Why Wisdom

graveyard Jerald Earle Creative CommonsThe challenge of the wisdom tradition is not that it is ancient or primitive; it is in its ability to speak to our world so pointedly and with such practical sophistication that our assumptions about what are possible appear pale and impoverished by comparison.

That apt summary by Chris Bourne reminds us that the implications of wisdom are many and huge and stretch across the spectrum of life and activity. In our own time, however, “the cries” of wisdom, as the biblical sages put it, either are not heard or they sound like far distant echoes – hard to discern or needing no response from us. Today it’s the latest thing, the current view, the emerging theory, the prevailing opinion, the whatever that catches our ear. Never mind that the most fashionable neighborhoods might be offering us the latest foolish things – slick reworkings of the original temptation.

Fortunately, neither wisdom nor the desire for it has completely fled the earth. There are clear signs in our time of what wisdom theologian David Ford calls a “heightened alertness” to our need for wisdom in every area, from family life to foreign policy. This has certainly been my experience during the twenty-five years in which I have been working with individuals and groups to develop wisdom-based ambitions and initiatives of various kinds. I frequently see people strangely stirred to life at the mere mention of the word wisdom – as if some long-forgotten vitality had suddenly come into view. Wait. There stands Lady Wisdom, attractive and beckoning.

So the problem is not that wisdom has lost her way. We have lost ours. And having done so, we are not sure what we should be looking for.

To go right to the heart of the matter, and briefly, wisdom enables us to work cooperatively and peaceably together in areas of private, public, and political activity where diversity is normative, cooperation is essential, and human flourishing is desired. To say that another way, wisdom gives us access to make reasonable and responsible decisions for good that are grounded in the basic interests and concerns that are shared by the human family as a whole before distinctions are made about ethnicity or nationality or core religious differences or even about who is religious and who is not.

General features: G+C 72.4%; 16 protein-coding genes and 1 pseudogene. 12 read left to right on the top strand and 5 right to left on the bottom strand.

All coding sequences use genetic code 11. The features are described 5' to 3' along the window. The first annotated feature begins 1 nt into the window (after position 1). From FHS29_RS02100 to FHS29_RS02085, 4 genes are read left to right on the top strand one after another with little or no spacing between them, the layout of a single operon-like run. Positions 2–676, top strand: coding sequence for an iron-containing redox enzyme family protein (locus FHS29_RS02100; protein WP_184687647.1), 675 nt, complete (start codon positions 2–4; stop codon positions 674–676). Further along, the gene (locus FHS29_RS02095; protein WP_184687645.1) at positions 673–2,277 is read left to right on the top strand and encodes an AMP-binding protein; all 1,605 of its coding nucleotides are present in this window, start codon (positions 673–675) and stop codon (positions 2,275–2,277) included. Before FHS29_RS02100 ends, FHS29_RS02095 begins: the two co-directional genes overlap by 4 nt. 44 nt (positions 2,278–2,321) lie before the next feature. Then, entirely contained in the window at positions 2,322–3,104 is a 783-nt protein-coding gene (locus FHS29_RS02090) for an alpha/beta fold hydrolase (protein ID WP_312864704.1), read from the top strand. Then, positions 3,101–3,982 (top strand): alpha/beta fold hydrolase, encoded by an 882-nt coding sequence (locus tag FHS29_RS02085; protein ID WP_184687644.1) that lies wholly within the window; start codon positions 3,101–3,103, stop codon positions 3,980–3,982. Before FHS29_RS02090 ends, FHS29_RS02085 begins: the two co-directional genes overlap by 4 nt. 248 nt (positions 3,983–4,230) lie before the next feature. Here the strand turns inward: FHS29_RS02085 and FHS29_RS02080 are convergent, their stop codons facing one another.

Let that last sentence sink in.

It is a good starting insight for anyone seeking wisdom. I call it wisdom’s unconditional respect for human mutuality. If it sounds unrealistic or idealistic or even ridiculous, think about this. Where our reliance on wisdom has waned or been marginalized, individualism, adversarial relations, demonizing of the other, sectarian violence, conflict, or war has torn apart families, communities, nations, and international relations. In all of this, and in much more besides, wisdom challenges us to stop and rethink our relationships, our differences, and our divisions in the light of human mutuality.

Once Lady Wisdom is seen, the challenge become keeping one’s eye on her, to follow her peaceable counsel and to discover ways of applying it amid diversity and across boundaries. In our time this may require some embarrassing confessions and turnings. It may mean painful unlearning and relearning. It may entail the kind of experimenting where we give each other permission to fail and then to get up and try again and again, and yet again. Having been at this learning / unlearning thing for quite some time, I simply want to share as best as I can on this site ways in which wisdom speaks to our world today.

No way do I claim to be seeing the silhouette of wisdom clearly or to be “the wisdom answer man.” I believe that one of the ways we learn wisdom is from each other. And I most sincerely hope that, as you read the posts, you will take advantage once in a while of the “comments” area to share some of your wisdom with me and other readers.

Thank you for stopping by.

Here is the first post on this blog, which gets the conversation going.

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